Minority Representation and the Quest for Voting Equality


This book is the most up-to-date treatment of voting rights law and the numerous controversies surrounding minority representation. Written by authors with first-hand experience in the case law, the book details the evolution of the law and precedent from 1965 forward. The authors explain the basic logic underlying the major decisions, introduce the reader to the procedures for establishing standards of representation and measuring discrimination, and discuss the major points of recent contention. In the concluding chapter, the authors address the implications of the recent developments in voting rights law for the future of representation in America.


 Reviews:

"This is the best single book on contemporary voting rights law. It combines a comprehensive survey with a balanced discussion of unsettled issues. Its technical discussions are both thorough and accessible. Scholars, litigators, and judges will all benefit from its insights." Pamela S. Karlan, University of Virginia

"The authors write succinctly, judiciously, and authoritatively." Paul E. Peterson, Harvard University

"Grofman, Handley and Niemi have written an important book about a crucial yet little understood aspect of American electoral politics. Students of American politics cannot afford to be ignorant of the problems addressed in this book, and the authors have provided a balanced and sophisticated treatment that thoroughly illuminates the issues, interests, and controversies." Robert Huckfeldt, Indiana University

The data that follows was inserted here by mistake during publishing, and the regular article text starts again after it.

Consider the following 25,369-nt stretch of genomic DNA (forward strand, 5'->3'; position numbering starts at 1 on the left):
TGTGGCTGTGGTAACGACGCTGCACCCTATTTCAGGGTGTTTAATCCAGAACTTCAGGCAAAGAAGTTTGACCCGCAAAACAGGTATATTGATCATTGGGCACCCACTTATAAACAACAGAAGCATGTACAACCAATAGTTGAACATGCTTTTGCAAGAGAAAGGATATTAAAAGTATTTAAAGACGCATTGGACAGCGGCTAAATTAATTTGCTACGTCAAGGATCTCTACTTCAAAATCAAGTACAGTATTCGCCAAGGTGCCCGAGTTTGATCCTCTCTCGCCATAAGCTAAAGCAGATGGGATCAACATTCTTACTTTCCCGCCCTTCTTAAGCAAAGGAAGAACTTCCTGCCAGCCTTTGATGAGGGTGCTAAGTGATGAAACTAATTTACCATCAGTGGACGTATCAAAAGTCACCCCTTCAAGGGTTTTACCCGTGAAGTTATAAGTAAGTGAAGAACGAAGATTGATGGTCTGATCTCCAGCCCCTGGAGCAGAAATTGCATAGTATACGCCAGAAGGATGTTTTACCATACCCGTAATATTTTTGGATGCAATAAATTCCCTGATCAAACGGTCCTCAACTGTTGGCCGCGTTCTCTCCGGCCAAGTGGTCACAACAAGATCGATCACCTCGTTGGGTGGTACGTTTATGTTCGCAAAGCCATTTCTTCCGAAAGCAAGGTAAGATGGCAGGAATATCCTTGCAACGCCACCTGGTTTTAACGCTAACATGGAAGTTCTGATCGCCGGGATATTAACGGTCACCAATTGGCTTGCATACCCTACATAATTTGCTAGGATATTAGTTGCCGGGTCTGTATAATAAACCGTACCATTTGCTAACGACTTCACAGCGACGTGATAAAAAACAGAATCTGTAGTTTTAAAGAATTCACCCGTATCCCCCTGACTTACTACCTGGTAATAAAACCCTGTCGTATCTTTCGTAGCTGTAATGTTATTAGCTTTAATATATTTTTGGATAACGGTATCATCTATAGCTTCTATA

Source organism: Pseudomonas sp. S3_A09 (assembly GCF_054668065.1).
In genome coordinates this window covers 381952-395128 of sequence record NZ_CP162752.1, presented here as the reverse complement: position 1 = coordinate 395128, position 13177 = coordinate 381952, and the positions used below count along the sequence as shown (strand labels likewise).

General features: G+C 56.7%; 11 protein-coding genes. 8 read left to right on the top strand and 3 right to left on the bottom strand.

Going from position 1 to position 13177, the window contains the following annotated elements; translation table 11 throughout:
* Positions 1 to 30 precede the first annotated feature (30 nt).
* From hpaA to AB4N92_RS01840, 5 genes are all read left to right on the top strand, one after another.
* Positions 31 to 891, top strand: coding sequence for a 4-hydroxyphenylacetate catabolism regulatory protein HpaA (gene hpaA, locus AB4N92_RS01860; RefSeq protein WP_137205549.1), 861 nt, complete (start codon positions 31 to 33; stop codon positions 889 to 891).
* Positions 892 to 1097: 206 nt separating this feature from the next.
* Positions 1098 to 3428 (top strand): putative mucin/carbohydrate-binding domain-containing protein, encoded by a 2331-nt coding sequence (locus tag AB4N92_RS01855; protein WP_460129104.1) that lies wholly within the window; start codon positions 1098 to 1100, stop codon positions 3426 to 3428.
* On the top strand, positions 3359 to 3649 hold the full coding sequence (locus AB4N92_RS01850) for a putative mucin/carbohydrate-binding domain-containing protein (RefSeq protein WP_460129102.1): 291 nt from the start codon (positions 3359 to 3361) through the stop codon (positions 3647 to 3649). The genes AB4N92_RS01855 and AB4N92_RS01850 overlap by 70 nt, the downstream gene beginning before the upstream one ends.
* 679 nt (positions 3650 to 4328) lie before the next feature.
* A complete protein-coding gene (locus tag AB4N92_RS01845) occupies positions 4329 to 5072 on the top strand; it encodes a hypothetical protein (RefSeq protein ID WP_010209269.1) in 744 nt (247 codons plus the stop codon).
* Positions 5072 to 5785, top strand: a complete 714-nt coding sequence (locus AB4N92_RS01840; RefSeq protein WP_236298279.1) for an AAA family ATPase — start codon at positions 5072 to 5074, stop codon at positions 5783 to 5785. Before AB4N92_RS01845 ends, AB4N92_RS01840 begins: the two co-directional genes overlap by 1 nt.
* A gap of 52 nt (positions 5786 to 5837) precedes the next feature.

"A useful primer on contemporary voting rights issues. The authors break down complex concepts and make easy reading of legal cases, political theory, and social science research." Lani Guinier, University of Pennsylvania

"Grofman, Handley, and Niemi explain how to provide more careful and data-sensitive interpretations of results from ecological analyses. Indeed, their well written book should clarify misunderstandings regarding the purpose of the Voting Rights Act and its impact as well as reduce unintentional misinterpretations of race annd voting patterns by political analysts." Political Science Quarterly

"Grofman, Handley, and Niemi have written a very useful descriptive and historical analysis of the litigation surrounding the 1965 Voting Rights Act and its subsequent amendments....should be read by anyone interested in learning more about the role of social scientists as expert witnesses and about the pre-1990s voting rights cases." Carol M. Swain, American Political Science Review